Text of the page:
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Staying the course:The retention of students in higher education Paul Wright-Anderson
The NAO • Provides independent information, assurance and advice to Parliament on the use of public resources • Helps promote better financial management and value for money • Headed by Comptroller and Auditor General
Structure of the presentation • About the study • Overall NAO conclusions • Other findings • NAO recommendations
Why a study on retention? • Follow up 2002 NAO and PAC reports • PSA target: ‘to bear down upon non-completion’ • Financial/social returns to higher education • Funding from HEFCE and spending by HEIs
How did we collect our evidence? • Case studies visits to 12 institutions • Analysis of student data • Interviews with early leavers • Consultations with officials and other experts • Comparisons with overseas higher education systems
NAO’s overall conclusion ’Compared internationally, higher education in England achieves high levels of student retention. For the sector to improve even marginally on that level of performance while, at the same time, opening up higher education to both increased numbers and greater diversity is a big challenge. The improvements so far are a good achievement.’
But NAO also noted that: • Marginal improvement in overall retention since previous report • Still a wide range in universities’ performance, with retention worsening in a minority of institutions • Some ‘good’ performers don’t do well against benchmark • Some groups of students more vulnerable to not continuing, e.g. part-time students • Increasing pressure as participation widens
Trends in retention, 1999-2005 Note: Full-time, first degree students only Source: HESA/HEFCE
Universities’ performance 2004-05 Note: Full-time, first degree students only, 2004-05 entry Source: NAO analysis of HESA student data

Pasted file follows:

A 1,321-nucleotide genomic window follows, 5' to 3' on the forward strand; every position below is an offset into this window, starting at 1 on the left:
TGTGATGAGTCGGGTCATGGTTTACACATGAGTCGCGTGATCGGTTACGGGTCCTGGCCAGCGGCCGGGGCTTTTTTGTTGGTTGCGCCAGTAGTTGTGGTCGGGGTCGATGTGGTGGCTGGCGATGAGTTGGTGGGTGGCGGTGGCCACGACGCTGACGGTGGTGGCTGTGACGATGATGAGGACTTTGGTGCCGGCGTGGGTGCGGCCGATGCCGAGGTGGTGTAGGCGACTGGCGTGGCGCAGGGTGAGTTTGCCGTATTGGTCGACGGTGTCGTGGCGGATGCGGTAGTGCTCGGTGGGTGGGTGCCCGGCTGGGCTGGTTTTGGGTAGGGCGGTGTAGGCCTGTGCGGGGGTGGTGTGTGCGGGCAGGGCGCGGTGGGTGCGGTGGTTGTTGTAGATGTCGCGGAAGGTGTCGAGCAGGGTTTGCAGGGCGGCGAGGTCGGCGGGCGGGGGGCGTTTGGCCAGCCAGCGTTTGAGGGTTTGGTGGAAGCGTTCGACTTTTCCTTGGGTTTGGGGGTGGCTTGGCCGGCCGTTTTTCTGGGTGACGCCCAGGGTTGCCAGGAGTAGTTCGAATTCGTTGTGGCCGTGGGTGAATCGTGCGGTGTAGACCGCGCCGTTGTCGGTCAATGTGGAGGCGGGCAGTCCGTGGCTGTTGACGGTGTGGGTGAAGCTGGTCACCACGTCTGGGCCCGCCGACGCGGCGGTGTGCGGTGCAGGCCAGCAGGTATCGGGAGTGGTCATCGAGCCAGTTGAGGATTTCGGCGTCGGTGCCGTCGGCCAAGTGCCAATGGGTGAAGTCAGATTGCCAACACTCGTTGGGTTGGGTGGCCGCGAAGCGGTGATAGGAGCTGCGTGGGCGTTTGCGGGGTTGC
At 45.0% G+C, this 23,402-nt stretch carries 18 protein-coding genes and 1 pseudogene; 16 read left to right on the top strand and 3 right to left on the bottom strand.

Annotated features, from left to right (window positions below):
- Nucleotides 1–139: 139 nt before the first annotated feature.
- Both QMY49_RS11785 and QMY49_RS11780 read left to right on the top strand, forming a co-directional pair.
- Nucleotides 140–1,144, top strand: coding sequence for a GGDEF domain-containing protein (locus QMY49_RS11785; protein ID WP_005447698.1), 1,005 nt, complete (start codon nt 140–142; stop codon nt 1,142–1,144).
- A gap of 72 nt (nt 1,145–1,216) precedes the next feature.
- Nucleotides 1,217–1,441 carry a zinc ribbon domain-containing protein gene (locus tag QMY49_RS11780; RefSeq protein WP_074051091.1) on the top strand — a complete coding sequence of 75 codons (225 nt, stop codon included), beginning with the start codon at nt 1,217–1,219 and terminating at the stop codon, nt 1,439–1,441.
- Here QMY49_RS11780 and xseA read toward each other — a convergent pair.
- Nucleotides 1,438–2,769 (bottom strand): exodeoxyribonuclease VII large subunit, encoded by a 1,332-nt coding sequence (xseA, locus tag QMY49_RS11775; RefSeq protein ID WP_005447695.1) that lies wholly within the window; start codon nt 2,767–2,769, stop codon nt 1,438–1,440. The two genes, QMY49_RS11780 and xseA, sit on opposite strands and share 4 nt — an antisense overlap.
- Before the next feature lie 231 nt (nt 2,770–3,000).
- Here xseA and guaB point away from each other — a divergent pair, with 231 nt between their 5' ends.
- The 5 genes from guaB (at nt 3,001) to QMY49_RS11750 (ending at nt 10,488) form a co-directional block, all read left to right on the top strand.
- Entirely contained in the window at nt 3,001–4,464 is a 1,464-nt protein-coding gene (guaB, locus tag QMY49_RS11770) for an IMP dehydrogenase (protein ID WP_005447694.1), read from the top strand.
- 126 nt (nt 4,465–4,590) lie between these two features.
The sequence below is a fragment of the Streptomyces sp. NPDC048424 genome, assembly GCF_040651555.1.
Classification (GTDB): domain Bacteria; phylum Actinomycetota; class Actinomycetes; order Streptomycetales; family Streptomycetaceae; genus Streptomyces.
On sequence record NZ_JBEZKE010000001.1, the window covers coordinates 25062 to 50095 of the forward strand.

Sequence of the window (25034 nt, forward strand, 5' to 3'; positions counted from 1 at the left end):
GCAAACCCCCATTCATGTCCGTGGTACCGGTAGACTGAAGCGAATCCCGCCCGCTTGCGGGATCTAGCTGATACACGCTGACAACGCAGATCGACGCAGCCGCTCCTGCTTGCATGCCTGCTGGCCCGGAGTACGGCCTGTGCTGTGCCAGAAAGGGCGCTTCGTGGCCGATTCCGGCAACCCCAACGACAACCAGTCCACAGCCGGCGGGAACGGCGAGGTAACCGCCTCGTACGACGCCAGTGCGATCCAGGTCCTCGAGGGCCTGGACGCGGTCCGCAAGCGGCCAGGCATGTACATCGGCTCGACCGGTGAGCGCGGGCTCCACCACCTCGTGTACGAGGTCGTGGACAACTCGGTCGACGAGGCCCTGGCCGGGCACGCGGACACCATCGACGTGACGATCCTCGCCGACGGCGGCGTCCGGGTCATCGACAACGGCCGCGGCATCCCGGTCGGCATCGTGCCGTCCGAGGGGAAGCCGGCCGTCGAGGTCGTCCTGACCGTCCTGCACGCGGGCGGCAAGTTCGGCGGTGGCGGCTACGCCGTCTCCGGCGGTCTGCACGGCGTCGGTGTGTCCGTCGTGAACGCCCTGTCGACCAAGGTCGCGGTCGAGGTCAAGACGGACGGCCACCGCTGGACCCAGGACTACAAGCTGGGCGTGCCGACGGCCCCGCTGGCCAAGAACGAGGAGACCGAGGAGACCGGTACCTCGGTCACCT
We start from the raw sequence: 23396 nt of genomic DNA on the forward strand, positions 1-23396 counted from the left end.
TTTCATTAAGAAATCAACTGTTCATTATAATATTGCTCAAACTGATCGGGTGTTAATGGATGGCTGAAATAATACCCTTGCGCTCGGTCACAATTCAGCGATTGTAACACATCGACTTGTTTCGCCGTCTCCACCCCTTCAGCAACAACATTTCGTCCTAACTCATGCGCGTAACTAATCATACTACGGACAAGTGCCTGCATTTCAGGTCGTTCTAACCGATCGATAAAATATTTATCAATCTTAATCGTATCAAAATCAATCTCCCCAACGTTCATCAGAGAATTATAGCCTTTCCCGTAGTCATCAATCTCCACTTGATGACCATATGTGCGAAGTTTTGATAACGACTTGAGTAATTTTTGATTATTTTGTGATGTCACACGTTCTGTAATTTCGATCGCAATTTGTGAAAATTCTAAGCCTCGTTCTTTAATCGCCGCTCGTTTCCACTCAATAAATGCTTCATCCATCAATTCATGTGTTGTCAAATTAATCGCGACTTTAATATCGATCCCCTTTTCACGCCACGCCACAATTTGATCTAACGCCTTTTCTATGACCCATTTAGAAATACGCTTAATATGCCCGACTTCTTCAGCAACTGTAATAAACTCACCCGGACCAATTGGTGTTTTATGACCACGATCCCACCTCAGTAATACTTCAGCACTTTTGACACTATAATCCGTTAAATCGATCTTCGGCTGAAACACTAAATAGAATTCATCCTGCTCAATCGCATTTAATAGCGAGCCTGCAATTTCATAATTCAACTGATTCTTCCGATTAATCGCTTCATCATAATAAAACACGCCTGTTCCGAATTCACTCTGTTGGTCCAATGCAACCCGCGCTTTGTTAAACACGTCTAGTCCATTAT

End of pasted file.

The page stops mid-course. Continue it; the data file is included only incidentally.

Universities’ progress on retention Note: Full-time, first degree students only Source: NAO analysis of HESA student data
Performance of university groupings Note: Full-time, first degree students only, 2004-05 entry Source: NAO analysis of HESA student data
Which students are less likely to continue? • Those with lower prior qualifications • Those taking STEM or MFL subjects • Men • 20 years old on entry compared with 18 years • Studying full time in an FEC (and registered at an HEI) • Studying part time in an HEI (comp
Students with disabilities Note: All undergraduates, 2004-05 entry Source: NAO analysis of HESA student data
Sharing good practice • Good practices need not be expensive • They usually also improve the student experience and contribute to better quality education • Some examples
Three recommendations to HEFCE • Work with sector to develop PIs for part-time students • Verify the projected completion rates • Research whether eligible students miss out on DSA and work with ECU and CE&HR to improve HEI support to students to apply
Recommendations to universities (1-3) • Periodic review of trends in retention • Parts of the institution • Student groups • Subject areas • Ongoing monitoring to underpin retention work • Student level • Faculty level • Course level • Improve understanding of why students leave • Why do they leave? • What could have been done to keep them?
Recommendations to universities (4-6) • Sell support services rather than deficit model • Including tutoring systems • ‘Improving grades’ v ‘addressing learning deficits’ • Review systems and processes • Question own performance on DSA • Know who is likely to be eligible • Provide students with better support to apply • Adopt and spread good practice • Across the sector • Within institution • Between ‘like’ institutions
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